Two days ago, it was 60 degrees here.
Tomorrow, it's supposed to hit the mid-40's again and stay there or higher for the rest of the week.
Today, it's 20 degrees and I have 3-4 inches if wet snow on the ground, the bottom layer being solid ice.
This, coupled with my 100+ foot long, steeply-inclined driveway, does not bode well for my need to get our of here in a couple of hours. My SUV is at the top of that ice slide, and a big ditch sits just across the road at the bottom.
So I went out to shovel the snow off the top, chipped away at what ice I could, and put down 15 lbs of snow-melt salt. Come on, sun. Get to work. I also took Murphy for his morning walk, and along the way, I stopped to talk to two neighbors who were clearing their own driveways.
Now Murphy is normally a nice dog when it's just the two of us. But when I am trying to talk to someone else--on the phone or in person--he acts up because he doesn't want to share my attention.
First he plunks himself down in the snow right between the three of us. Then when that doesn't do it, starts jumping into and out of the snowbank until he gets some ice up between his paw pads, at which point he comes whining to me, hopping on three legs with the iced paw held off the ground. I take his paw, brush the ice out, and resume talking. He goes right off and does it again. And again. Funny how I've never seen this happen when it's just him and I together. But as soon as there's other people in the mix...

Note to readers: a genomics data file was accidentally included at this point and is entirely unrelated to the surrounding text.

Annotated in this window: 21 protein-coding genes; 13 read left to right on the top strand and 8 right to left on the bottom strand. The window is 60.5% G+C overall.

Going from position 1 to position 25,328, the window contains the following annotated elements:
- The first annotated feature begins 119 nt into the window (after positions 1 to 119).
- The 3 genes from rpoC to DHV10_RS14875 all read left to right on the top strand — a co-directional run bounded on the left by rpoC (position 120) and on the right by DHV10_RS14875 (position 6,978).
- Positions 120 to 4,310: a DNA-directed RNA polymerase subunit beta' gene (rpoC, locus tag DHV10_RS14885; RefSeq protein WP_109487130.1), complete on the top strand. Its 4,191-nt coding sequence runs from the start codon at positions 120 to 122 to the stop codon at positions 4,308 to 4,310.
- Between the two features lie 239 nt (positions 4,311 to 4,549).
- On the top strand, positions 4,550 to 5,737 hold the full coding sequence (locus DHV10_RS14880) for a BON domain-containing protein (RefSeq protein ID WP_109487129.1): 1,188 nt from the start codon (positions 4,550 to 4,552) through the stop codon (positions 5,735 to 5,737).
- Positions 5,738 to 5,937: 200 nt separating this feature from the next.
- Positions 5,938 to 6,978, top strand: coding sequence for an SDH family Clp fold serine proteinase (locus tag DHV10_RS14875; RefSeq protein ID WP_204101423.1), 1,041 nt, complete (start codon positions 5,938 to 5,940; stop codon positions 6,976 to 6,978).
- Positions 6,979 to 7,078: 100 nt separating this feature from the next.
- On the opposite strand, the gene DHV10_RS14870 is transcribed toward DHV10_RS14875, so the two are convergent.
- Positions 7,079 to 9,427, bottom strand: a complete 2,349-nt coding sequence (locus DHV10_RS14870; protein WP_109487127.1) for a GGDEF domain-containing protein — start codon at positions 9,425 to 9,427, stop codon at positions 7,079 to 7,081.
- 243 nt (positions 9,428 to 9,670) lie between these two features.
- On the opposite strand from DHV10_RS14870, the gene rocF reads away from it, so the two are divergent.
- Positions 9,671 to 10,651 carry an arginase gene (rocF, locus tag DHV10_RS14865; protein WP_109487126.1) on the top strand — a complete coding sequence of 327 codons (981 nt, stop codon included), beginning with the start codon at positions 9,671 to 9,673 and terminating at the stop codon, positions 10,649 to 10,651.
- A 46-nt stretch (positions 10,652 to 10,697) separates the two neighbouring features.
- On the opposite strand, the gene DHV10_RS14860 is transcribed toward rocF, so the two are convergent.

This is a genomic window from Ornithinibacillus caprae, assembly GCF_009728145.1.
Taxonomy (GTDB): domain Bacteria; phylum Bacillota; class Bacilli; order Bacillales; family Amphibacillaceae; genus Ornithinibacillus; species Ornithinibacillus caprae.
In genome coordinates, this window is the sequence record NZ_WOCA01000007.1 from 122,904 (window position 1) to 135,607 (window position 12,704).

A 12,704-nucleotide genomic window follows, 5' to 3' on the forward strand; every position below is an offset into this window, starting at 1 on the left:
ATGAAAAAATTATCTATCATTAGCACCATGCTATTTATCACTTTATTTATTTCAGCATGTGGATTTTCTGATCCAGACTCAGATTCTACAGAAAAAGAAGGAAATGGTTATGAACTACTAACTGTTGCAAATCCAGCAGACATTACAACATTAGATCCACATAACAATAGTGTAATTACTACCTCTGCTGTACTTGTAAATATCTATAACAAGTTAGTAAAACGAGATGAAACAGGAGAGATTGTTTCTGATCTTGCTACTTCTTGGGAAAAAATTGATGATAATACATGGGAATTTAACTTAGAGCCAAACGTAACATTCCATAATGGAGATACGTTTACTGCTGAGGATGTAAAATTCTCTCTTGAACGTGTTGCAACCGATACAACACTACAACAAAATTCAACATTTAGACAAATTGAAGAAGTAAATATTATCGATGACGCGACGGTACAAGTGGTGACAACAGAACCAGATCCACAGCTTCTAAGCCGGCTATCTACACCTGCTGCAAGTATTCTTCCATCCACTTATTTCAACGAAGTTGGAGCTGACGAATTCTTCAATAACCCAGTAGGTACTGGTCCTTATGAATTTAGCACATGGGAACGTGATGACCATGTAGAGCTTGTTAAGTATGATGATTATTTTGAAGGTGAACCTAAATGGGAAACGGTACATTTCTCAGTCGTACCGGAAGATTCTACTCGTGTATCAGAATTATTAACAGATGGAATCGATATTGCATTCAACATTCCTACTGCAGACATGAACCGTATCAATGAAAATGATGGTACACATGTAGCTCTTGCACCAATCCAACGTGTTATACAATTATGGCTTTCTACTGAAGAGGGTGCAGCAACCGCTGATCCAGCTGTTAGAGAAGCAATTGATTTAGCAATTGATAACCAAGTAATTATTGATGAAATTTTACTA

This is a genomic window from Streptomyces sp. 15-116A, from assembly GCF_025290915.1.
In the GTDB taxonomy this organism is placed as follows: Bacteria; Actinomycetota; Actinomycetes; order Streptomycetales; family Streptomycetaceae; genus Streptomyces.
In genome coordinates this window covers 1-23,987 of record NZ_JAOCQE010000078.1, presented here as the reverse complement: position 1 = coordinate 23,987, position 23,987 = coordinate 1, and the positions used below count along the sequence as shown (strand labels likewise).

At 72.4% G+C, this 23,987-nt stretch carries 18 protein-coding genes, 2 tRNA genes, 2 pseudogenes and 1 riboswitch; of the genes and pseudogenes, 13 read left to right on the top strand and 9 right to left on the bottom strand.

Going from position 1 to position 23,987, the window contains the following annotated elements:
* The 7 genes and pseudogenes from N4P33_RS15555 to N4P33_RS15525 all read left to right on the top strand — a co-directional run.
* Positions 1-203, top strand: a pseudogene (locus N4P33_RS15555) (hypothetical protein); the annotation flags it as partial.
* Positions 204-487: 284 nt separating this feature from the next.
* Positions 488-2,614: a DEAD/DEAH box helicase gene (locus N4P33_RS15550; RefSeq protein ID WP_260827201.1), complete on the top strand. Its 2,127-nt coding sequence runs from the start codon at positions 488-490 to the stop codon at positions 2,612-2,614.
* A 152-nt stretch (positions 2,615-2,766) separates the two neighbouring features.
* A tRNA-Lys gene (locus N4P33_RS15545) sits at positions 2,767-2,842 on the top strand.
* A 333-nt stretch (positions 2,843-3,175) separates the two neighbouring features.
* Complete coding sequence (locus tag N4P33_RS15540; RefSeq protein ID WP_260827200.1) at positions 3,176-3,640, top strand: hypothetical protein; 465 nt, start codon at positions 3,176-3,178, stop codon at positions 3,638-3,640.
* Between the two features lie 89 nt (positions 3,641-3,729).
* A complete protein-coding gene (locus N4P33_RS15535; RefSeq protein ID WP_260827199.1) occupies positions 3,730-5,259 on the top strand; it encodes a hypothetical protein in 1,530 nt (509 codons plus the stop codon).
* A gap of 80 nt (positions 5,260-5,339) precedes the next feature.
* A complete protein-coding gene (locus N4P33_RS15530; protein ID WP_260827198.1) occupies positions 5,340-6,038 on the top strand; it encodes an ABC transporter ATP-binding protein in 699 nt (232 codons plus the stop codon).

Then I walk back towards the house with one neighbor. We're trying to talk but Murphy is now turning and trying to grab the leash from me and turn it into a game of tug-o-war. When I push him back, he jumps at my gloved hands and tries to get my gloves off, or failing that, he grabs my forearm and tries to pull me down. It's all clowning (granted, he's 68lbs and doesn't really appreciate his own strength) but it's also nearly totally distracting, which is, I suspect, the point. Like I said, he never does this unless there's another person around or I'm trying to talk on the phone. He finally got to where he was jumping up in front of me so high that we were almost face to face, and I had to grab him in a headlock, order him into a "sit", and make him hold it as kind of a time-out. At that point, the neighbor went up his own drive, and Murphy reverted back to calm dog again. And even though we walked through quite a bit of ice and snow on the way home, he never seemed to get any more stuck between his paw pads.